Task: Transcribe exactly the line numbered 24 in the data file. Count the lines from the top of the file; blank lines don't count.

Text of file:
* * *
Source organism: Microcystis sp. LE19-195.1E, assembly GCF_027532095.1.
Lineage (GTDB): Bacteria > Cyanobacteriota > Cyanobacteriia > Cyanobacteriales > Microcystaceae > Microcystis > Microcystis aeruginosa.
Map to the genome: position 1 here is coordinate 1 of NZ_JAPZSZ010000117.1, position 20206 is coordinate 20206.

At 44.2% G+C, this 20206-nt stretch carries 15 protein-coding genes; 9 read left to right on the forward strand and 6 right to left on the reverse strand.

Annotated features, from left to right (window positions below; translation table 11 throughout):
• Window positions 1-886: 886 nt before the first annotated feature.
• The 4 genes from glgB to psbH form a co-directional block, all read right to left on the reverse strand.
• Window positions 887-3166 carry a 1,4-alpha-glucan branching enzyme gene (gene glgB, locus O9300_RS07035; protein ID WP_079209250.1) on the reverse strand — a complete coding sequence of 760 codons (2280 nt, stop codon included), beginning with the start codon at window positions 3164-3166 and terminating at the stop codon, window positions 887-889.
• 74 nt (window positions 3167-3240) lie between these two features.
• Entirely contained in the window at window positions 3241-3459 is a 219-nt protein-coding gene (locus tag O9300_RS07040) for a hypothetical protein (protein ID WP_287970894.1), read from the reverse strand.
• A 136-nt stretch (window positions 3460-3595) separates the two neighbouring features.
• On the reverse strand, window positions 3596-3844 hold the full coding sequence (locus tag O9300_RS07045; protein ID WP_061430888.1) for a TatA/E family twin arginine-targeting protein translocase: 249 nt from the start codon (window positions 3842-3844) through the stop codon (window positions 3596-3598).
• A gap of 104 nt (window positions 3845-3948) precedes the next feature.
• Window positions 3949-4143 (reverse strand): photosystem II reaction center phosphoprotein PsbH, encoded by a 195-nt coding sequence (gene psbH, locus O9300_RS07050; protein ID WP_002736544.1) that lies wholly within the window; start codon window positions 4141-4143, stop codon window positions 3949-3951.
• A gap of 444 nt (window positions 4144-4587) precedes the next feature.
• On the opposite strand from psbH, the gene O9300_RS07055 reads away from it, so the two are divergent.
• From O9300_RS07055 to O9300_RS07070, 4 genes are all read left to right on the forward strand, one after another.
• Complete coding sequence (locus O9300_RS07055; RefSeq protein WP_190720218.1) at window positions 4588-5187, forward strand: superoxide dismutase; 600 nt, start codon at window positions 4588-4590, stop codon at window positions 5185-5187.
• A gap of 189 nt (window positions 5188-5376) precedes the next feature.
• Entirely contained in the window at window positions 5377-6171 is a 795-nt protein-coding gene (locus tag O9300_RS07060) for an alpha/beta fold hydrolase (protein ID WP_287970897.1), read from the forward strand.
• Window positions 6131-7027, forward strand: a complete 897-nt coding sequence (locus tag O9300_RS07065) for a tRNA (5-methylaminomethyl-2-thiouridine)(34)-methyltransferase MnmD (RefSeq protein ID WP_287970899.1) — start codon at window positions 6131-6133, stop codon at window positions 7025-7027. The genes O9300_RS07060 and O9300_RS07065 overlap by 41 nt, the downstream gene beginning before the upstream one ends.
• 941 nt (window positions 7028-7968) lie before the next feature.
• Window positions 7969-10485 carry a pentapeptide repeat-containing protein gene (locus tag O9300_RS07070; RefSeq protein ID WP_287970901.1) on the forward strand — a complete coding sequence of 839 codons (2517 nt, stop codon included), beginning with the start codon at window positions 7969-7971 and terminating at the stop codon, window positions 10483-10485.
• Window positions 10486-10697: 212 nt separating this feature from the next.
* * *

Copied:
• Window positions 10486-10697: 212 nt separating this feature from the next.